What Are You Reading?

Discussion in 'Reading & Writing' started by Sheldon Scott, Aug 9, 2015.

  1. Don Alaska

    Don Alaska Very Well-Known Member
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    I think she was mentioned in another thread. She apparently is different than her dad, but carrying on the family tradition.
     
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  2. Thomas Stearn

    Thomas Stearn Well-Known Member
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    I'm currently reading comics again that I liked as a young boy and find it quite entertaining and revealing. It's interesting to be reminded of and rediscover the same scenes and characters I liked 50 years ago and to compare my understanding of that time with what I understand now.
    This comic series was about the only one available when I was a child. It was difficult to get hold of and actually almost too costly when you were really needy as I was. They were being exchanged among young boys who used to consider them precious.
    Contentwise it had some educational value since it introduced readers to basic and important parts of history such as life at the age if chivalry, the middle ages, the Roman Empire, etc. Before reading the series I hadn't heard of the migration of the peoples, of inventions like the steam engine, German scattered regionalism, breakthrough experiments like Otto von Guericke's hemispheres experiment and many other things.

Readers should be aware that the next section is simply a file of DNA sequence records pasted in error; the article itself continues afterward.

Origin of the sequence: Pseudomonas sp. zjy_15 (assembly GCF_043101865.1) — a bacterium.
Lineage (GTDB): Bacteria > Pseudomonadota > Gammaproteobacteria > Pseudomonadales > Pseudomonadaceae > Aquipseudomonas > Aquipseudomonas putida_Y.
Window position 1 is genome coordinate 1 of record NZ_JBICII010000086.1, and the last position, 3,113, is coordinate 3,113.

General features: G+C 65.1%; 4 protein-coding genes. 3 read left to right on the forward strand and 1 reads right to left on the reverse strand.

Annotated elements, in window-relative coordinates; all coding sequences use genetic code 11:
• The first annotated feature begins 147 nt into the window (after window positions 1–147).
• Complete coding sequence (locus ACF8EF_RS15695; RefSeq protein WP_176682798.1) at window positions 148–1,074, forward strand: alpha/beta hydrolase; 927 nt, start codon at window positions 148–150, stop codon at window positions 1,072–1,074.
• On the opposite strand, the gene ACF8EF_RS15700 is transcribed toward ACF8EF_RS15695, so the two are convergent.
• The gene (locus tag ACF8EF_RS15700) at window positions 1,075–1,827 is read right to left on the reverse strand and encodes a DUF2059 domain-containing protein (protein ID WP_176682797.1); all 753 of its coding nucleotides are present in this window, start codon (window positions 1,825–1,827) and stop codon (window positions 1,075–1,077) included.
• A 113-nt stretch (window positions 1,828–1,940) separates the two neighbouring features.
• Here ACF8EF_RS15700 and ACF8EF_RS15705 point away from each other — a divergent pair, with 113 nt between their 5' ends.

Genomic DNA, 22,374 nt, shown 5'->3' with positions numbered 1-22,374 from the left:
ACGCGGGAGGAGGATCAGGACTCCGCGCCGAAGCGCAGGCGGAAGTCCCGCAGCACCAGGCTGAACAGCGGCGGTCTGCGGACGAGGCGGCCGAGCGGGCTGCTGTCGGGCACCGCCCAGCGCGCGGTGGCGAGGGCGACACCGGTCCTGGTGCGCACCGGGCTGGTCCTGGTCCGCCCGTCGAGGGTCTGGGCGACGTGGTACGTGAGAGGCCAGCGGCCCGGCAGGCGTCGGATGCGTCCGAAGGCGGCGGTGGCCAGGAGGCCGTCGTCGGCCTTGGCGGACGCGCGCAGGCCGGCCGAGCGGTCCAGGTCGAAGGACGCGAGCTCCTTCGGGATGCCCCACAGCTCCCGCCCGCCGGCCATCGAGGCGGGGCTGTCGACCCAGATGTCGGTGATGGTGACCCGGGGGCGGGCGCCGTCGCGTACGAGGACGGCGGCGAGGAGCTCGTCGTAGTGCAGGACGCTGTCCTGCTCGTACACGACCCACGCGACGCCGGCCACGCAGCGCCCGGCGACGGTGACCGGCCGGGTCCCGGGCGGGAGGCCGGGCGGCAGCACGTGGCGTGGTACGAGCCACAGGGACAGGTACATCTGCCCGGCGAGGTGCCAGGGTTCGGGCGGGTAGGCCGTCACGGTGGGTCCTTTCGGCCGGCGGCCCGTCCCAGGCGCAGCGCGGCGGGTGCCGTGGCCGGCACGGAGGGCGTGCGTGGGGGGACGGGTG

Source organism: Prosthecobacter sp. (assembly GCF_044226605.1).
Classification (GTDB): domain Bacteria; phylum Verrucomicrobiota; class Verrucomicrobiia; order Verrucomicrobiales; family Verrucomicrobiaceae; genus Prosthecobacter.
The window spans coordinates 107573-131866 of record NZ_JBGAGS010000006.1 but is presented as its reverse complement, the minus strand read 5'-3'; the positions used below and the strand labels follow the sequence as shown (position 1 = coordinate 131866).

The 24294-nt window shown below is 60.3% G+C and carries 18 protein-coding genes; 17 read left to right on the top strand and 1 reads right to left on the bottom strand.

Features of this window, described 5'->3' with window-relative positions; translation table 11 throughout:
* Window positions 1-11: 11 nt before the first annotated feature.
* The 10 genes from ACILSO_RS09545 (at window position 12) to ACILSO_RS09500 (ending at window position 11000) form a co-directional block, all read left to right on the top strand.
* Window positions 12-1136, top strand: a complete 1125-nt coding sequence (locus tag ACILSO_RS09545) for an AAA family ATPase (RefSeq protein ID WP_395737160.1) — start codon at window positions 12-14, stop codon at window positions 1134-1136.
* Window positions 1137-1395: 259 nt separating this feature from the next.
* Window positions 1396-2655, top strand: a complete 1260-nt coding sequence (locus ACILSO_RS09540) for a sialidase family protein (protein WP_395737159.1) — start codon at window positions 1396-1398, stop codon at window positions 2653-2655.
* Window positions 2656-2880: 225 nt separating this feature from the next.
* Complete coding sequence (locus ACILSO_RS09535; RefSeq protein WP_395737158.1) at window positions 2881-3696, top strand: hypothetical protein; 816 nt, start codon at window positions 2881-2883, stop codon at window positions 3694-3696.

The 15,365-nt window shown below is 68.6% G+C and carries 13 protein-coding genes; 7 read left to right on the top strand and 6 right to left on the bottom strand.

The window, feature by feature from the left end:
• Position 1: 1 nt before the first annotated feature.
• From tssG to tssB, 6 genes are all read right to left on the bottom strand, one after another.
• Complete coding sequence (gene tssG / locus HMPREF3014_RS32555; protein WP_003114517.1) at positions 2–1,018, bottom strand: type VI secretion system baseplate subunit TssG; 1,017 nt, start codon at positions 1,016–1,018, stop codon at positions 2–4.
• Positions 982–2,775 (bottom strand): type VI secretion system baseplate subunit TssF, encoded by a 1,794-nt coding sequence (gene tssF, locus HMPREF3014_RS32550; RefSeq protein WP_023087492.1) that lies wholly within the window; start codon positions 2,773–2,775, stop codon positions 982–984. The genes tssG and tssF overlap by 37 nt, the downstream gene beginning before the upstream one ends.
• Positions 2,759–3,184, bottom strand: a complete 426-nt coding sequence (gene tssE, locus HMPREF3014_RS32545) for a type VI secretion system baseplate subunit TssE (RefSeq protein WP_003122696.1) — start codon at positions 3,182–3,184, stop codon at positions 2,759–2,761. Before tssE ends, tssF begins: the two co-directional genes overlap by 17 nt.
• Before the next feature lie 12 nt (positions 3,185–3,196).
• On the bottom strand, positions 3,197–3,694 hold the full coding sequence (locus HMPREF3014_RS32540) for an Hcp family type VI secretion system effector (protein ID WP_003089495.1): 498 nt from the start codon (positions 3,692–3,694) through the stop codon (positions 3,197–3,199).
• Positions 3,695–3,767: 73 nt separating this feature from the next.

I'm glad that as a retiree I now have the time to explore my life as a kid again to some extent.
    Runkel.jpg runkel2.jpg
    Runkel3.jpg runkel4.jpg
     
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  3. Don Alaska

    Don Alaska Very Well-Known Member
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    I have now moved on to de Tocqueville's work on Democracy in America.
     
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  4. Kitty Carmel

    Kitty Carmel Very Well-Known Member
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    I have only just started Chief Joseph.& the Flight of the Nez Perce by Kent Nerburn. I'm not expecting this to be a happy or easy read but I hope it will be interesting.

    I finished the book about the California Channel Islands. It was a little dry at times but still very interesting and I'm going to hold onto the book.
     
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  5. Don Alaska

    Don Alaska Very Well-Known Member
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    I have started Spark of Life by Remarque. I had never heard of the book, but I am familiar with the author, of course. I don't know if I will be able to complete it. I thought it was about the German Resistance during WWI, but it has started in a concentration camp with the horrible things happening there. Written by a German author in German in 1952. Have any of you read this?